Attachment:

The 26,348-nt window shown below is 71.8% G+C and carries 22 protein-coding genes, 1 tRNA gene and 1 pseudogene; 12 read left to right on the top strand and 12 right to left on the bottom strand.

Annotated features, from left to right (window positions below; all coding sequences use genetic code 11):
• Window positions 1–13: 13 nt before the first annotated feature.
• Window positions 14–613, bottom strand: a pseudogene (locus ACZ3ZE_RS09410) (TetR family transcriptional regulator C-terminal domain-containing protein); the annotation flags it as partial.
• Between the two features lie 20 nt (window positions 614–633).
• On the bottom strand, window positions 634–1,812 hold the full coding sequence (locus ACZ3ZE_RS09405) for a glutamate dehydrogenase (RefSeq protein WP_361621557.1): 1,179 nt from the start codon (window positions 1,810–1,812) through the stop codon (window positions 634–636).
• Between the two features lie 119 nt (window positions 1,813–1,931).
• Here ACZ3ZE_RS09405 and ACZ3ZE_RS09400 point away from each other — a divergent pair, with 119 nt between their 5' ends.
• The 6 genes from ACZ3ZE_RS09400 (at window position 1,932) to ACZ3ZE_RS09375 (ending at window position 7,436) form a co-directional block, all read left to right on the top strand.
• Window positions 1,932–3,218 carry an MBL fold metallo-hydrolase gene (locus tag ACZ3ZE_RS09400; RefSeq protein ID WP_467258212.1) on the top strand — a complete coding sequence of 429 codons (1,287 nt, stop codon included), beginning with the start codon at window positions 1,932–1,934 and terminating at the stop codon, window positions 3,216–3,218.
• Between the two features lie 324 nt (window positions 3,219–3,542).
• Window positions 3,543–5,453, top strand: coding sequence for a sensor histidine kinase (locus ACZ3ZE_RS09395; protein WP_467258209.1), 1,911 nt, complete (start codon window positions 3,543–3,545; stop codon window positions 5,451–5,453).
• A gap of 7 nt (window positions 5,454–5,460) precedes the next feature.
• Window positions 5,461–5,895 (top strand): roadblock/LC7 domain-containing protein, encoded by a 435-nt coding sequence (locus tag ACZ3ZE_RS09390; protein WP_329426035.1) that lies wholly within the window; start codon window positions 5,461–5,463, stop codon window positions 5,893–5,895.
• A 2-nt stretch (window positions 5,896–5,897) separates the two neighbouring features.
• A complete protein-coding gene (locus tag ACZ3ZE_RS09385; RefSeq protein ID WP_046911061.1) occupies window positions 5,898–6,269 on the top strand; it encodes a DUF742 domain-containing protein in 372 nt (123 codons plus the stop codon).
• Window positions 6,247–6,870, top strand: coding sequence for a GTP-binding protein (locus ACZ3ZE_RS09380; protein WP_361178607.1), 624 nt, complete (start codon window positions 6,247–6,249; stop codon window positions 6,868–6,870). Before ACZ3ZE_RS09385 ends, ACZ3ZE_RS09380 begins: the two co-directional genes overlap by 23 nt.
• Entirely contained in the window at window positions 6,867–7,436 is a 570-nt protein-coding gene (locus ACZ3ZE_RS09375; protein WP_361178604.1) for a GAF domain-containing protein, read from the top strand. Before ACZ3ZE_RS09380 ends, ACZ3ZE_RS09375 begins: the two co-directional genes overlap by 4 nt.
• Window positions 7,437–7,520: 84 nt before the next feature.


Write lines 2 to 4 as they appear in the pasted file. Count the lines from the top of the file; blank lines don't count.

Annotated features, from left to right (window positions below; all coding sequences use genetic code 11):
• Window positions 1–13: 13 nt before the first annotated feature.
• Window positions 14–613, bottom strand: a pseudogene (locus ACZ3ZE_RS09410) (TetR family transcriptional regulator C-terminal domain-containing protein); the annotation flags it as partial.